One of the entrances to La Citie, Carcassonne.

There's always a cat!

or two!

Although the week didn't seem to go too quickly it was over far too soon and it did rekindle our love affair with the area and make us determined to come back more regularly in the future, to explore the area even more thoroughly and perhaps to look further afield at some of the other areas around the Languedoc too.

Cloudy day, Rennes le Chateau 

La Tour Magdala

See you later.

Listening to.


Morning's Minion said...

So very different from any place I have ever been [that's the US, Canada, Mexico!] Your photos and words give me something to imagine.

coastkid said...

I like the ruins, and those dusty trails off the hills look fun to cycle, welcome back to the overcast and grey UK!, though we still have some autumn gold scenes to look forward to!

Twisted Scottish Bastard said...

I can only say, without any trace of envy;

Oh well, when I'm drinking a large G & T with lemons from my garden, lying in my lounger on my deck, under the gorgeous NZ summer sun (about 2 months away), after the All Blacks have won the RWC®, you'll probably be saying the same. I do fancy Languedoc, AND Bordeaux, AND Le Loire, AND Paris, and even Tuscany (yes, I know it's in Italy, but it's still gorgeous). Bit better than Girvan, or even Millport.

Alistair said...

MM - it's a magical place for us, very ancient and full of history and great photo opportunities.

CK - Great cycling country there with incredible tiny mountain roads, vinyard tracks and hillside trails. Not sure I'd want to do it in that heat though.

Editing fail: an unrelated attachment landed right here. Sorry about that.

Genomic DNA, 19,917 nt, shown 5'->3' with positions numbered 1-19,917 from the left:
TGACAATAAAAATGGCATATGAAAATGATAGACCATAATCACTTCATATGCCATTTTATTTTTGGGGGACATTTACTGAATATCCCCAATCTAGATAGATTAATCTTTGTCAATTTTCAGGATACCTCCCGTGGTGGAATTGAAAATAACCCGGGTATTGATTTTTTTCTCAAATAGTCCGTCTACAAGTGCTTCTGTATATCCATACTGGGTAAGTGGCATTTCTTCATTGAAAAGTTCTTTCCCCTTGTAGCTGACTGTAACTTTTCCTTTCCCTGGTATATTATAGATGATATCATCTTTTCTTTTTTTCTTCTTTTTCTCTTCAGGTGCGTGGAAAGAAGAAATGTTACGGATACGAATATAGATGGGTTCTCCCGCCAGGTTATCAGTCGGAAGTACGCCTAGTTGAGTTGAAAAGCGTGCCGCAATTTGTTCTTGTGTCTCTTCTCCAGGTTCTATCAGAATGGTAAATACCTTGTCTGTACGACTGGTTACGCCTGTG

TSB - Yes - you're lucky too - and hell yeah!

IndigoWrath said...

Smashing pictures, Alistair! Tho I couldn't help a Pythonesque chuckle.

"It's only a model"

Alistair said...

Very good Indigo!

jono said...

Superb photographs Al!

Alistair said...

Cheers matey!

Jane said...

Welcome back! I'm jealous.... that's all....

Alistair said...

Jane - you should go. Ryanair fly Prestwick - Carcassonne direct........

I'm just about tempting you aren't I?

dbs said...

*jealous face* + *pouting face*

Alistair said...

'Didn't set out to make you feel that way but still slightly smug face'.


Rebecca S. said...

What a great post, full of a generous amount of photos, too. It looks like you and L.G. had a wonderful time - I love those castles and narrow little cobbled lanes.
Have you ever heard of the board game called Carcassonne?
Lovely song, too. Thanks for sharing it.

Alistair said...

Aye - I've seen the game but not played it. Glad you liked the snaps and the song Rebecca.

Antares Cryptos said...

It looks exactly like the place one ought to visit.
Thank you for taking us on a photographic tour.

Alistair said...

Happy to oblige, AC......

The Sunday Posts 2017/Mince and Tatties.

Mince and Tatties I dinna like hail tatties Pit on my plate o mince For when I tak my denner I eat them baith at yince. Sae mash ...